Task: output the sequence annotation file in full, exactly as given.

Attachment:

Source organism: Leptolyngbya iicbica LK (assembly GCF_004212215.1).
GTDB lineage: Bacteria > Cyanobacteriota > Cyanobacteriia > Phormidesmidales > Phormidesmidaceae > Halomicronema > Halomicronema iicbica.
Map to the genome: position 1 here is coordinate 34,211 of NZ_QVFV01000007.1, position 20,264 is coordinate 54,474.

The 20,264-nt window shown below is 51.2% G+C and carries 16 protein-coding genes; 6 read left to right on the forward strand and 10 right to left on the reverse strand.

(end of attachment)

Source organism: Leptolyngbya iicbica LK (assembly GCF_004212215.1).
GTDB lineage: Bacteria > Cyanobacteriota > Cyanobacteriia > Phormidesmidales > Phormidesmidaceae > Halomicronema > Halomicronema iicbica.
Map to the genome: position 1 here is coordinate 34,211 of NZ_QVFV01000007.1, position 20,264 is coordinate 54,474.

The 20,264-nt window shown below is 51.2% G+C and carries 16 protein-coding genes; 6 read left to right on the forward strand and 10 right to left on the reverse strand.